Galvanic Cells and Free Energy

Submitted by ChemPRIME Staff on Thu, 12/16/2010 - 15:36

We see in the section on the Electromotive Force of Galvanic Cells that the emf of a galvanic cell can tell us whether the cell reaction is spontaneous. In other sections we show that the free-energy change ΔG of a chemical process also indicates whether that process is spontaneous. It is quite reasonable, then, to expect some relationship between ΔG and E, and indeed one exists.

In the section on Free Energy we stated that the free-energy change corresponds to the maximum quantity of useful workA mechanical process in which energy is transferred to or from an object, changing the state of motion of the object. which can be obtained when a chemical reactionA process in which one or more substances, the reactant or reactants, change into one or more different substances, the products; chemical change involves rearrangement, combination, or separation of atoms. Also called chemical change. occurs. In other words,

ΔG = –wmax

where the minus sign is necessary because the free energy decreases as the chemical system does useful work on its surroundings. If we are referring to a redox reaction, that work can be obtained in electrical form by means of an appropriate galvanic cell. It can be measured readily, because when a quantity of charge Q moves through a potential difference ΔV, the work done is given by

w = Q ΔV

Thus if one coulomb passes through a potential difference of one volt, the work done is

w = 1 C × 1 V = 1 A s × 1 J A–1 s–1 = 1 J

Now suppose we construct a Zn-Cu cell of the type described earlier:

Zn│Zn2+ (1 M)║ Cu2+(1 M)│Cu

and suppose we make the cell large enough that the concentrations of Cu2+ and Zn2+ will not change significantly even though 1 mol Zn is oxidized to 1 mol Zn2+ according to the cell reaction

Zn(s) + Cu2+(aq) → Zn2+(aq) + Cu(s)      (1)

If this cell is discharged through a large enough resistance, the potential difference will have its maximum value, namely, the cell emf, E°; so if we know how much charge is transferred, we can calculate the electrical work done. For the oxidationThat part of a chemical reaction in which a reactant loses electrons; simultaneous reduction of a reactant must occur. of 1 mol Zn [that is, for the occurrence of 1 mol of reaction (1)], there must be 2 mol e transferred according to the half-equation

Zn(s) → Zn2+(aq) + 2e

Therefore the quantity of electrical charge transferred per mole of reaction is

Qm = 2 × F = 2 × 9.649 × 104 C mol–1 = 1.930 × 105 C mol–1

(The Faraday constantThe electric charge carried by one mole of electrons, 9.648 670 x 104 C mol-1; abbreviated F., F, is the quantity of charge per mole of electrons. It has the value 96,485 C/mol.) The maximum useful work per mole of reaction which the cell can perform while discharging is thus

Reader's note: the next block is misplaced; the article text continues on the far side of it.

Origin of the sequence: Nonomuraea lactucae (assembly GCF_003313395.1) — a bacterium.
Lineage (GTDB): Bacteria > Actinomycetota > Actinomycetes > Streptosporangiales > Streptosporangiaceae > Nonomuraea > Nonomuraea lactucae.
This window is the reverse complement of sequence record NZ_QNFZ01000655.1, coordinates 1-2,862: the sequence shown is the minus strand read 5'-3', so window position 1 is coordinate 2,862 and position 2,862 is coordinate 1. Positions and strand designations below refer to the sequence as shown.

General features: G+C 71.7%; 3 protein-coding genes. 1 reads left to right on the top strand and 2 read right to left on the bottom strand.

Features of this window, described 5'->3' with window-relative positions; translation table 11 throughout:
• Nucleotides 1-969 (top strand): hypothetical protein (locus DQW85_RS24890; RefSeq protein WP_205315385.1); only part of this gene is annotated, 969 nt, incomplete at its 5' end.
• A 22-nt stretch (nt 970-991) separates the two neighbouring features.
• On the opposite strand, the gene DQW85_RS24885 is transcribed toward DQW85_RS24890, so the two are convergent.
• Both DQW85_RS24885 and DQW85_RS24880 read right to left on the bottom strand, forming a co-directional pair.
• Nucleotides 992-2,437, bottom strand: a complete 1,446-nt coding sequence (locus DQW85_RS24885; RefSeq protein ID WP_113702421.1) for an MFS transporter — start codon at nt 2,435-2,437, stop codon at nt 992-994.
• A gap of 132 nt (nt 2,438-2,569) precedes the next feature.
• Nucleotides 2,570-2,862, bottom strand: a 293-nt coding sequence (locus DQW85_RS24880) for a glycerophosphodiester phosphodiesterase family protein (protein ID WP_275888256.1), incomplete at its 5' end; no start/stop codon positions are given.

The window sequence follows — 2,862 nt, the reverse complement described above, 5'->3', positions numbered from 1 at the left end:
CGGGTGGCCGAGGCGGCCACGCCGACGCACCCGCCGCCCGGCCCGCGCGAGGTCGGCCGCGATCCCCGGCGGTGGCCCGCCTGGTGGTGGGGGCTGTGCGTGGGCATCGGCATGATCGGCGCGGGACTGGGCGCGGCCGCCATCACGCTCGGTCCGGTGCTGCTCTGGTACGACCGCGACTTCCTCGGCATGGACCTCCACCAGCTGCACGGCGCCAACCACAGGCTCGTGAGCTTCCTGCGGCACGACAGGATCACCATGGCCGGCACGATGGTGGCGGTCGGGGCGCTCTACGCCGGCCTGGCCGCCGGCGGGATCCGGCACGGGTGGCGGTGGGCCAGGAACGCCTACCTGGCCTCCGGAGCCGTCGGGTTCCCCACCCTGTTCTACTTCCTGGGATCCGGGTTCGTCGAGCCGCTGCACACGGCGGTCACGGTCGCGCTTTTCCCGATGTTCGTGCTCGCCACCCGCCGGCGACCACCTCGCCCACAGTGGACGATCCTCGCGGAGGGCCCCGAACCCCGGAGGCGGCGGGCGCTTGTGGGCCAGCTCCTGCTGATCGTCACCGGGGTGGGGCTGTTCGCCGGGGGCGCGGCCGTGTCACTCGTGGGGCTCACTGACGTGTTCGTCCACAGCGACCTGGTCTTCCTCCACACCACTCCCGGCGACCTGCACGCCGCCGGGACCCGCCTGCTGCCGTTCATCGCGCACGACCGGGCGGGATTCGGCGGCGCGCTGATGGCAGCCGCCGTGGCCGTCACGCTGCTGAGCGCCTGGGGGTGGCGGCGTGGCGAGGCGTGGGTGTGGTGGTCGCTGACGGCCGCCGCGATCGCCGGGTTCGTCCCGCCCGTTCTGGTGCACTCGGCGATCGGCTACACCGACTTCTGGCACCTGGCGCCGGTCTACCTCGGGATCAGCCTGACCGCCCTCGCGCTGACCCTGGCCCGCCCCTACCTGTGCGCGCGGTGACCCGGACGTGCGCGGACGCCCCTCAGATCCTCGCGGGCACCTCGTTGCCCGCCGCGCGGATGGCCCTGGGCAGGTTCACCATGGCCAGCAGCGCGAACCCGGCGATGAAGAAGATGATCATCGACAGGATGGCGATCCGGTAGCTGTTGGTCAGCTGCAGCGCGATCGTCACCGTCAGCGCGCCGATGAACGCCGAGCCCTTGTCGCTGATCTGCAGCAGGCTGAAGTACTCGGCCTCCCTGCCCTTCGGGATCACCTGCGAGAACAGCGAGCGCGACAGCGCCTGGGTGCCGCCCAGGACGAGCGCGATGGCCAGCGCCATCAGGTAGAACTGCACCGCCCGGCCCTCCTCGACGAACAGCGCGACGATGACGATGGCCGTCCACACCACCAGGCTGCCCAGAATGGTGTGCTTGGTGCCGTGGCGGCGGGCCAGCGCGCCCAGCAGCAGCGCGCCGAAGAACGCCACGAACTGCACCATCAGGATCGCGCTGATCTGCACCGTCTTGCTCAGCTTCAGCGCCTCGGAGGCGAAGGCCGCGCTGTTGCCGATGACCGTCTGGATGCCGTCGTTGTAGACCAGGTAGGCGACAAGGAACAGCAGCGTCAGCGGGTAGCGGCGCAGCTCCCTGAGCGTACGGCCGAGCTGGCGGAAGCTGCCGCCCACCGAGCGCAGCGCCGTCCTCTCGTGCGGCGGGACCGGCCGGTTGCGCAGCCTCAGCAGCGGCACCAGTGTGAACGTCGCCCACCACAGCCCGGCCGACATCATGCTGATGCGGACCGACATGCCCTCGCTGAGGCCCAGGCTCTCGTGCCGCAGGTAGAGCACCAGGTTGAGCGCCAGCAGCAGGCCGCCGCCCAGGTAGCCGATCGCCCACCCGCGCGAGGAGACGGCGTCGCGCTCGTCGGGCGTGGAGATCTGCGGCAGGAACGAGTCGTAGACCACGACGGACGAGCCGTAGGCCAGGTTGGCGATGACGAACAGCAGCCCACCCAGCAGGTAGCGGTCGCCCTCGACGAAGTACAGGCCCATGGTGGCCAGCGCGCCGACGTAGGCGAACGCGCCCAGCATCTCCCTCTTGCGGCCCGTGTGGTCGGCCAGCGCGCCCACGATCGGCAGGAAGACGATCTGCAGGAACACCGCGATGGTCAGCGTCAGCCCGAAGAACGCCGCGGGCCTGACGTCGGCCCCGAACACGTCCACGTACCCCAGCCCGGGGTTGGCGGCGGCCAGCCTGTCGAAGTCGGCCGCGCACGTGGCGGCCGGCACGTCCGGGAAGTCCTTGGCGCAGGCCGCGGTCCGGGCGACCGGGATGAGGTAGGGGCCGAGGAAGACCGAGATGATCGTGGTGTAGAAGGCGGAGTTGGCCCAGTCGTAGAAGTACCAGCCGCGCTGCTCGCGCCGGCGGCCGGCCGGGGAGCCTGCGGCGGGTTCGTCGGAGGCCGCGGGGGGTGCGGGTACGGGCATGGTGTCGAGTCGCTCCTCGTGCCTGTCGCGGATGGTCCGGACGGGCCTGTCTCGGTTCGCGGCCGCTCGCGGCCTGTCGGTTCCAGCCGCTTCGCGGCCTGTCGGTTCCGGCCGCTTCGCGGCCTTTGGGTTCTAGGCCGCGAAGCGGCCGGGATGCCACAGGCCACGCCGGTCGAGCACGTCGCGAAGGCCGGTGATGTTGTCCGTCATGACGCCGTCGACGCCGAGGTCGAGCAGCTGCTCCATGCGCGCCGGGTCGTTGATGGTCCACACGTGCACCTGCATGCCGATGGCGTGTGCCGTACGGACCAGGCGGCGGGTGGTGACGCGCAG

wmax = QmE° = 2FE° = 2 × 9.649 × 104 C mol–1 × 1.10 V = 212 kJ mol–1

The standard molar free energy change for the cell reaction is thus

ΔGm° = –wmax = –2FE° = –212 kJ mol–1

A similar argument can be applied to any cell in which the reactants and products are all at their standard concentrations or pressures. If the standard emf of such a cell is E°, while ΔGm° is the standard molar free energy change for the cell reaction,these two quantities are related by the equation

ΔGm° = – zFE°      (2)

where z (a dimensionless number) corresponds to the number of moles of electrons transferred per mole of cell reaction.

A similar relationship holds even when reactants and products are not at standard concentrations and pressure:

ΔGm = – zFE

This connection between cell emf and free-energy change provides a means of measuring ΔGm, directly, rather than by determining ΔHm, and ΔSm, and then combining them.

EXAMPLE 1 The emf of the cell

Pt, H2(1 atmAbbreviation for atmosphere, a unit of pressure equal to 101.325 kPa or 760 mmHg.)│H+ (1 M)│O2(1 atm), Pt

is 1.229 V at 298.15 K. Calculate ΔGf° for liquidA state of matter in which the atomic-scale particles remain close together but are able to change their positions so that the matter takes the shape of its container water at this temperatureA physical property that indicates whether one object can transfer thermal energy to another object.

SolutionA mixture of one or more substances dissolved in a solvent to give a homogeneous mixture. The half-equations for the cell are

                      2H2(g) → 4H+(aq) + 4e

4e + 4H+(aq) + O2(g) → 2H2O(l)

so that the cell reaction is

2H2(g) + O2(g) → 2H2O(l)      1 atm, 298.15 K

Since there are 4 mol e transferred per mol cell reaction, z = 4 and

ΔGm = – zFE = – 4 × \frac{\text{9.649 }\times \text{ 10}^{\text{4}}\text{ C}}{\text{1 mol}} × 1.229 V = – 474.3 kJ mol–1

The reaction produces liquid water at standard pressure and the desired temperature, but 1 mol reaction produces 1 mol 2H2O(l), that is, 2 mol H2O. Therefore

ΔGf°[H2O(l), 298 K] = ½ΔGm = – 237.2 kJ mol–1